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I need to generate random non-square matrices with $R$ rows and $C$ columns, elements randomly distributed with mean = 0, and constrained such that the length (L2 norm) of each row is $1$ and the length of each column is $\sqrt{\frac{R}{C}}$. Equivalently, the sum of square values is 1 for each row and $\frac{R}{C}$ for each column.

So far I have found one way to achieve this: simply initialize the matrix elements randomly (e.g. from a uniform, normal, or laplace distribution with zero mean and arbitrary variance), then alternately normalize rows and columns to ${\rm length} = 1$, ending with row normalization. This seems to converge to the desired result fairly quickly (e.g. for $R=40$ and $C=80$, variance of column length is typically ~ $~0.00001$ after $2$ iterations), but I'm not sure if I can depend on this fast convergence rate in general (for various matrix dimensions and initial element distributions).

My question is this: is there a way to achieve the desired result (${\rm row \ lengths} = 1$, ${\rm column \ lengths} = \sqrt{\frac{R}{C}}$) directly without iterating between row/column normalization? E.g. something like the algorithm for normalizing a random vector (initialize elements randomly, measure sum of square values, then scale each element by a common scalar). If not, is there a simple characterization for the convergence rate (e.g. num iterations until error $< \epsilon$) of the iterative method described above?

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    $\begingroup$ This is quite similar to the Sinkhorn-Knopp algorithm, also alternatively known as iterative proportional fitting. $\endgroup$ – cardinal Oct 27 '11 at 17:34
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    $\begingroup$ Also, you should define what you mean by "random" matrices. For example, the procedure you describe will (almost undoubtedly) not produce random matrices uniformly over the desired space. $\endgroup$ – cardinal Oct 27 '11 at 17:36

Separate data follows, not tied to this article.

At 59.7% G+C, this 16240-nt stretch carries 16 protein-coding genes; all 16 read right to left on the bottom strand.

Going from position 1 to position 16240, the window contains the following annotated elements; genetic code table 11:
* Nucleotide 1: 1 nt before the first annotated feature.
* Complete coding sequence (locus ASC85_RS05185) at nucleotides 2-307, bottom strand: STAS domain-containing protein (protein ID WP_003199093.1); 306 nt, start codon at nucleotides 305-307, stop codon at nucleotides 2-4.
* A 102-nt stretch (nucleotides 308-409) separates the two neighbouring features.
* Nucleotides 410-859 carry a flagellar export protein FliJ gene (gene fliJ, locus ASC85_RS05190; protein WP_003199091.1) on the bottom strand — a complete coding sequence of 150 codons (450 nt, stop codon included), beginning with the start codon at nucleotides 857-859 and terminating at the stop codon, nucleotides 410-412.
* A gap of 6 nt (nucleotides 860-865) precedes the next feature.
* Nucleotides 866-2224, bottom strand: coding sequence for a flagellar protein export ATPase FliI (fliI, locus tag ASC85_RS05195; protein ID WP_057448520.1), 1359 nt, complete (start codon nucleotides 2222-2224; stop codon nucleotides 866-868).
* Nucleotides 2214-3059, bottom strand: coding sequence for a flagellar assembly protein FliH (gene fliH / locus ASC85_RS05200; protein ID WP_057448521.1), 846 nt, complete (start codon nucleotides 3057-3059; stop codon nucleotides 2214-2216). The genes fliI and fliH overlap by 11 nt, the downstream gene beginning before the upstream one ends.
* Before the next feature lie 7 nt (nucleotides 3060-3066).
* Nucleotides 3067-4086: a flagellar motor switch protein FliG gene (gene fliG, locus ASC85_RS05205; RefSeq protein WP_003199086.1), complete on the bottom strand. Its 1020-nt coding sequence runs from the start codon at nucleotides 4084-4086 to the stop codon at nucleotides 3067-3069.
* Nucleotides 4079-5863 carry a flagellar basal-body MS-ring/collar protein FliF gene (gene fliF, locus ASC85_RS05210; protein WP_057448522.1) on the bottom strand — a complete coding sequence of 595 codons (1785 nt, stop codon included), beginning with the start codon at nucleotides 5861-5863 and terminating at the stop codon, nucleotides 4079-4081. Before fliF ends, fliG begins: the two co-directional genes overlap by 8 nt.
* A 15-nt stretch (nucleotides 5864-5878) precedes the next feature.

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    $\begingroup$ @cardinal Good point. But note that you can at least achieve identical (marginal) distributions for all the components by post-multiplying by a pair of random permutation matrices (to randomly arrange both rows and columns). $\endgroup$ – whuber Oct 27 '11 at 17:44
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    $\begingroup$ @whuber: Yes, though the joint distribution could still be quite strange. By "post multiplying" I assume you mean multiplying on the left and right "post-convergence" (rather than, e.g., multiplying on the right). $\endgroup$ – cardinal Oct 27 '11 at 17:51
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    $\begingroup$ Actually, after a little thought, I think you algorithm is exactly the Sinkhorn-Knopp algorithm with a very minor modification. Let $X$ be your original matrix and let $Y$ be a matrix of the same size such that $Y_{ij} = X_{ij}^2$. Then, your algorithm is equivalent to applying Sinkhorn-Knopp to $Y$, where at the final step you recover your desired form by taking $\hat{X}_{ij} = \mathrm{sgn}(X_{ij}) \sqrt{Y_{ij}}$. Sinkhorn-Knopp is guaranteed to converge except in quite pathological circumstances. Reading up on it should be very helpful. $\endgroup$ – cardinal Oct 29 '11 at 20:06
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As @cardinal said in a comment:

Actually, after a little thought, I think you algorithm is exactly the Sinkhorn-Knopp algorithm with a very minor modification. Let $X$ be your original matrix and let $Y$ be a matrix of the same size such that $Y_{ij}=X^2_{ij}$. Then, your algorithm is equivalent to applying Sinkhorn-Knopp to $Y$, where at the final step you recover your desired form by taking $\hat{X}_{ij}=sgn(X_{ij})\sqrt{Y_{ij}}$. Sinkhorn-Knopp is guaranteed to converge except in quite pathological circumstances. Reading up on it should be very helpful.

...it seems that the iterative algorithm I suggested in the original question is very similar to the Sinkhorn-Knopp algorithm. Interestingly, it also seems very similar to iterative proportional fitting (IPF), which, as described on the IPF wikipedia page, is related to Newton's method and expectation maximization (all have the same limit).

These iterative methods are often applied to problems which lack a closed form solution, so I will tentatively assume that the answer to the question is negative: there is no way to achieve the desired solution without row/column iteration.

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  • $\begingroup$ (+1)For your continued interest in this question and your independent follow up. :-) $\endgroup$ – cardinal Nov 4 '12 at 15:00

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